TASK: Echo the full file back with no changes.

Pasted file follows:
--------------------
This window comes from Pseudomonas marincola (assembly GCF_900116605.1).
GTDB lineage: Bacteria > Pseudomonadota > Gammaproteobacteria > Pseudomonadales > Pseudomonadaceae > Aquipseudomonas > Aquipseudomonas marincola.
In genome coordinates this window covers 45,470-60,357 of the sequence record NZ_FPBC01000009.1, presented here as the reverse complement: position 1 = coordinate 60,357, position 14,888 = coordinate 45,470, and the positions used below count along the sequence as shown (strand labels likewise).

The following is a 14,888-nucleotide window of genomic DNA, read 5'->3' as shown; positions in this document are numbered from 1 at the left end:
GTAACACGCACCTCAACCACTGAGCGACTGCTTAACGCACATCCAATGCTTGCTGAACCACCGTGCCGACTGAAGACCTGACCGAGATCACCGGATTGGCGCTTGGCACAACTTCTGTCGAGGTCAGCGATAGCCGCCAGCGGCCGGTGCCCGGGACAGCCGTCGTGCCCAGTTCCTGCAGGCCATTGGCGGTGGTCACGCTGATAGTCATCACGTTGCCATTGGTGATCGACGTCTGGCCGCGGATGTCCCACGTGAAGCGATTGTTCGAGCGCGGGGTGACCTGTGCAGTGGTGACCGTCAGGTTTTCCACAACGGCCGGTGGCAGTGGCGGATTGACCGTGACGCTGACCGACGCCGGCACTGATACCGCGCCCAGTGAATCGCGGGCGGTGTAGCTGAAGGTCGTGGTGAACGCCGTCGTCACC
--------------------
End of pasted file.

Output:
This window comes from Pseudomonas marincola (assembly GCF_900116605.1).
GTDB lineage: Bacteria > Pseudomonadota > Gammaproteobacteria > Pseudomonadales > Pseudomonadaceae > Aquipseudomonas > Aquipseudomonas marincola.
In genome coordinates this window covers 45,470-60,357 of the sequence record NZ_FPBC01000009.1, presented here as the reverse complement: position 1 = coordinate 60,357, position 14,888 = coordinate 45,470, and the positions used below count along the sequence as shown (strand labels likewise).

The following is a 14,888-nucleotide window of genomic DNA, read 5'->3' as shown; positions in this document are numbered from 1 at the left end:
GTAACACGCACCTCAACCACTGAGCGACTGCTTAACGCACATCCAATGCTTGCTGAACCACCGTGCCGACTGAAGACCTGACCGAGATCACCGGATTGGCGCTTGGCACAACTTCTGTCGAGGTCAGCGATAGCCGCCAGCGGCCGGTGCCCGGGACAGCCGTCGTGCCCAGTTCCTGCAGGCCATTGGCGGTGGTCACGCTGATAGTCATCACGTTGCCATTGGTGATCGACGTCTGGCCGCGGATGTCCCACGTGAAGCGATTGTTCGAGCGCGGGGTGACCTGTGCAGTGGTGACCGTCAGGTTTTCCACAACGGCCGGTGGCAGTGGCGGATTGACCGTGACGCTGACCGACGCCGGCACTGATACCGCGCCCAGTGAATCGCGGGCGGTGTAGCTGAAGGTCGTGGTGAACGCCGTCGTCACC